21st Century ShippingAvoiding a collision course to save whales
“Pardon?” “Can you speak up?” “What did you say?”
We have all tried to have conversations at noisy parties or loud bars, and it’s not easy. You may get the gist of what the other person is saying if they speak up, but at best you can only hear every other word over the clamour. Eventually, most people either move the conversation to a quieter area or give up on trying to talk altogether.
Whales and many other marine animals live in incredibly loud environments. Since the 1950s, underwater noise produced by shipping has doubled each decade as more and more ships speed thunderously through the ocean.
Like with humans, heavy background noise makes it hard for marine animals to communicate. Yet unlike humans, marine animals cannot escape the noise.
Just 50–70 years ago, any one blue whale was able to communicate with another blue whale all the way across the Atlantic Ocean. Now, only whales within a tenth of that distance can hear one another—anything farther out is a “deaf zone” due to heavy ocean noise. A blue whale born in the middle of the last century experienced a very different ocean soundscape than those living today.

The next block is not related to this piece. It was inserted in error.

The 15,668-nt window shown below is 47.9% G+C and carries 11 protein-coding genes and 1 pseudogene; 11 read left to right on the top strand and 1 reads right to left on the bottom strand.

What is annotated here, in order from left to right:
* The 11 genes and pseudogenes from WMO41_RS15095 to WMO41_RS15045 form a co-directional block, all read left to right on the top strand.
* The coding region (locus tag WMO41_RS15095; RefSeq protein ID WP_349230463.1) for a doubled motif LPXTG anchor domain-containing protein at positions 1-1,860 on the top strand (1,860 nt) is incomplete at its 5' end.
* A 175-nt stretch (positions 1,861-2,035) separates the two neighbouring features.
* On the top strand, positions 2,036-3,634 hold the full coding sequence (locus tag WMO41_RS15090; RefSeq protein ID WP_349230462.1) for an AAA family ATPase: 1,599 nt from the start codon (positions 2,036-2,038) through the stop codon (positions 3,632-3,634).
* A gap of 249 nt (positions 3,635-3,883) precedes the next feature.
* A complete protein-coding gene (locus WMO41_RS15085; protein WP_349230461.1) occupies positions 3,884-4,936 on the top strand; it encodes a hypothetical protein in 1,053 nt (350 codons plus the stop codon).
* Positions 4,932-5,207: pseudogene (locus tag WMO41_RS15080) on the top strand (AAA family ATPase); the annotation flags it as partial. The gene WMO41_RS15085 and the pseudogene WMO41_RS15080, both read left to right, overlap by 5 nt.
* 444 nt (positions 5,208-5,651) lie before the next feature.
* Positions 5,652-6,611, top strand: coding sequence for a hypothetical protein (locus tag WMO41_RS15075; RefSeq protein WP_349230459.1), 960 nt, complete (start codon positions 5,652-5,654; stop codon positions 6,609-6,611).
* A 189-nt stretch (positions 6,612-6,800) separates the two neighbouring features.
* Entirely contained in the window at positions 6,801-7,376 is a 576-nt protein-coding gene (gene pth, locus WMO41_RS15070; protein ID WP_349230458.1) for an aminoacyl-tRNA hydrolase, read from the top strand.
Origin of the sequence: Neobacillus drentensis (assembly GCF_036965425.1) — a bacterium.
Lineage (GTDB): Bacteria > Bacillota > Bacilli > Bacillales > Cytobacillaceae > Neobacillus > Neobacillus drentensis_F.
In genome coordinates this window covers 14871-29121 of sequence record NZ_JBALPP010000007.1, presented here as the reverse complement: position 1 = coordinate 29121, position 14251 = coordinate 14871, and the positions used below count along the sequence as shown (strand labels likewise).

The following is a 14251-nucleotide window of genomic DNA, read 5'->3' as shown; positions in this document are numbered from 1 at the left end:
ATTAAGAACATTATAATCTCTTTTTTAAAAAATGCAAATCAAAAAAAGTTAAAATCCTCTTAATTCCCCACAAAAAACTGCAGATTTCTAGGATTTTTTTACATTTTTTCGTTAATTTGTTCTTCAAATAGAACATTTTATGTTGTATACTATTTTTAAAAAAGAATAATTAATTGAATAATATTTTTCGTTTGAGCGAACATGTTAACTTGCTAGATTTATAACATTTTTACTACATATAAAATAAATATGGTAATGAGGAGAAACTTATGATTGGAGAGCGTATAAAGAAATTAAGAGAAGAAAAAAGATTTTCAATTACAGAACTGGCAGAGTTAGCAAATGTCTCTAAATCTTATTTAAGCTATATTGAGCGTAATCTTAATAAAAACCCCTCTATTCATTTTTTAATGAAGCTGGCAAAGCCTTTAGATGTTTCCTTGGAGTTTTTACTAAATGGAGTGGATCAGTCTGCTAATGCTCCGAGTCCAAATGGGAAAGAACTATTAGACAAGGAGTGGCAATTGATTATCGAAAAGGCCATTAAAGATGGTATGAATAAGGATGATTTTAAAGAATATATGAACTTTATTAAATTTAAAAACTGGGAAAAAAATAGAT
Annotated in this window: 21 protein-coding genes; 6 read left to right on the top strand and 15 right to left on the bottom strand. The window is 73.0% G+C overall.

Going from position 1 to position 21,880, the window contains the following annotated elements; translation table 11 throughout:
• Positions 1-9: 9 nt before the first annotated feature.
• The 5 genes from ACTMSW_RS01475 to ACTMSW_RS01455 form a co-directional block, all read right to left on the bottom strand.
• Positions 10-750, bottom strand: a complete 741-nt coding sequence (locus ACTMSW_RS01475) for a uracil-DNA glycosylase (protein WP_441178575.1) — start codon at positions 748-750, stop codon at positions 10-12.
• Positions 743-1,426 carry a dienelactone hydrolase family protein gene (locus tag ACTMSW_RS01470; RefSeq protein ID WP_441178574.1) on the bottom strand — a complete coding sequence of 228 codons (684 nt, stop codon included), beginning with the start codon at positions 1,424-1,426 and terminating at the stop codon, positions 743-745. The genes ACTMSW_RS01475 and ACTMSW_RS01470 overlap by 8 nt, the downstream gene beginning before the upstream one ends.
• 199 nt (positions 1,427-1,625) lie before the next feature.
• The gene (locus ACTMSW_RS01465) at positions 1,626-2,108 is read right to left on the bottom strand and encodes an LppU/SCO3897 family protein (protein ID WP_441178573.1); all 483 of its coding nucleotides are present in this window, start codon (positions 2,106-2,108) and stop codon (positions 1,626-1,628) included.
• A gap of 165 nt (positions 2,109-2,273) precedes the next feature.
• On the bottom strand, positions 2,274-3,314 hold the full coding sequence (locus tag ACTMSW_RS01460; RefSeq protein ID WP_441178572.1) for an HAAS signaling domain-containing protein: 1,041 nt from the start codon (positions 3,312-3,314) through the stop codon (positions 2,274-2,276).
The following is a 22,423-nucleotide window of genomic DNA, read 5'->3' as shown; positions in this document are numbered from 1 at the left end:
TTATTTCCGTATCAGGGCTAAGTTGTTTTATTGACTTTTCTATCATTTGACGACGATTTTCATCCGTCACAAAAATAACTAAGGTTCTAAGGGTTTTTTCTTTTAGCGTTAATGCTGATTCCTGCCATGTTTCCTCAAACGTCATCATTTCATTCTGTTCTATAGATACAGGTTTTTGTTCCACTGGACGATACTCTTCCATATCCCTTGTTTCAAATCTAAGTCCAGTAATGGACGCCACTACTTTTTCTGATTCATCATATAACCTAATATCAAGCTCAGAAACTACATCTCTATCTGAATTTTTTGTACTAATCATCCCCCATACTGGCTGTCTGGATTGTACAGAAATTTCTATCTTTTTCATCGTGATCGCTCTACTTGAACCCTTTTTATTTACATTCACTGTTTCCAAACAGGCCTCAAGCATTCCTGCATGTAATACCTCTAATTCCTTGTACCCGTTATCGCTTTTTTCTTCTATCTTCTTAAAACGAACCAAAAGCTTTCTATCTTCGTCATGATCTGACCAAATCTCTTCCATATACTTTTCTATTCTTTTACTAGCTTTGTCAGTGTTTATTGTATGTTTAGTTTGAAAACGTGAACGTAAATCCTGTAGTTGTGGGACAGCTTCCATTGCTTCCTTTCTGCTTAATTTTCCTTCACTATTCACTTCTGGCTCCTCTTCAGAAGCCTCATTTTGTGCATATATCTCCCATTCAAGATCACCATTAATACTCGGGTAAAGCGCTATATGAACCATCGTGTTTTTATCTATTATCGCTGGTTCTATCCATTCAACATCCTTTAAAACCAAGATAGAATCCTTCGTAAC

Luckily, noise pollution is easier to remove from the ocean than other pollutants. The minute you stop producing noise, it’s gone—no residue remains; nothing needs to be cleaned up.
Decreased ship speeds produce additional benefits for animals and the environment—they lower risk of ships striking whales and reduce the amount of carbon dioxide emitted into the ocean. In fact, when ships slow down, they also save the shipping industry money by expending less fuel.
Slowing down ships is an incredibly quick solution that makes the ocean quieter and safer for whales. This is what IFAW wants to achieve with our new Blue Speeds initiative.
We are asking the EU to lower ship speeds in its waters for all ships traveling to or from EU ports for a quieter, healthier and safer ocean. We are not asking for a big change; just a 10% reduction from current shipping speeds would have a huge impact on whales and ocean health. That small change would reduce the underwater noise from shipping by around 40%, the risk of collisions with whales by 50% and greenhouse gas emissions by 13%.
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